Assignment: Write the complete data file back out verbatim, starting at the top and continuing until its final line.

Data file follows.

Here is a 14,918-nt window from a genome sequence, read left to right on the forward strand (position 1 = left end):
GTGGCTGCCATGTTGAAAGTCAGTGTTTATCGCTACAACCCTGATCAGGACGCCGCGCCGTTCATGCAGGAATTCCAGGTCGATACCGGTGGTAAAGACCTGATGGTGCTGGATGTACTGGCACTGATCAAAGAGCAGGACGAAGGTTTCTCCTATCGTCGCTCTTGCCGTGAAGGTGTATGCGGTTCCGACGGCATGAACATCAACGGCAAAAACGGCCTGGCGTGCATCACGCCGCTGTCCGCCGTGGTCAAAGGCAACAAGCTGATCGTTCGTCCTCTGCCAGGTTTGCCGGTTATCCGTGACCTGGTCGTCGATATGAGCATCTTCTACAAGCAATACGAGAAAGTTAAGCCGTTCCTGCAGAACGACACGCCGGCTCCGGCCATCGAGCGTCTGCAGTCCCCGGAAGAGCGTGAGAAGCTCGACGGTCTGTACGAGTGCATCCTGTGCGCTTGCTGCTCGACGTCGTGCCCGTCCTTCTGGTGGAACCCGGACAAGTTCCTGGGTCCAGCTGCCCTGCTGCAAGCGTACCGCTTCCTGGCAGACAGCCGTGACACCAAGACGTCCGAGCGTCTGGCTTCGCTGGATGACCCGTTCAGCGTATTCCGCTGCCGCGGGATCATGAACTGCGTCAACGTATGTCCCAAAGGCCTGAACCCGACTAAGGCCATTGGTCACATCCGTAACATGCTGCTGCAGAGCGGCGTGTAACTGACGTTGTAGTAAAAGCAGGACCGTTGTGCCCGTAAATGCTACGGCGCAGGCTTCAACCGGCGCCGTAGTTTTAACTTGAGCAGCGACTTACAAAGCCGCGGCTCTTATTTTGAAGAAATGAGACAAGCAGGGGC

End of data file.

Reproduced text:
Here is a 14,918-nt window from a genome sequence, read left to right on the forward strand (position 1 = left end):
GTGGCTGCCATGTTGAAAGTCAGTGTTTATCGCTACAACCCTGATCAGGACGCCGCGCCGTTCATGCAGGAATTCCAGGTCGATACCGGTGGTAAAGACCTGATGGTGCTGGATGTACTGGCACTGATCAAAGAGCAGGACGAAGGTTTCTCCTATCGTCGCTCTTGCCGTGAAGGTGTATGCGGTTCCGACGGCATGAACATCAACGGCAAAAACGGCCTGGCGTGCATCACGCCGCTGTCCGCCGTGGTCAAAGGCAACAAGCTGATCGTTCGTCCTCTGCCAGGTTTGCCGGTTATCCGTGACCTGGTCGTCGATATGAGCATCTTCTACAAGCAATACGAGAAAGTTAAGCCGTTCCTGCAGAACGACACGCCGGCTCCGGCCATCGAGCGTCTGCAGTCCCCGGAAGAGCGTGAGAAGCTCGACGGTCTGTACGAGTGCATCCTGTGCGCTTGCTGCTCGACGTCGTGCCCGTCCTTCTGGTGGAACCCGGACAAGTTCCTGGGTCCAGCTGCCCTGCTGCAAGCGTACCGCTTCCTGGCAGACAGCCGTGACACCAAGACGTCCGAGCGTCTGGCTTCGCTGGATGACCCGTTCAGCGTATTCCGCTGCCGCGGGATCATGAACTGCGTCAACGTATGTCCCAAAGGCCTGAACCCGACTAAGGCCATTGGTCACATCCGTAACATGCTGCTGCAGAGCGGCGTGTAACTGACGTTGTAGTAAAAGCAGGACCGTTGTGCCCGTAAATGCTACGGCGCAGGCTTCAACCGGCGCCGTAGTTTTAACTTGAGCAGCGACTTACAAAGCCGCGGCTCTTATTTTGAAGAAATGAGACAAGCAGGGGC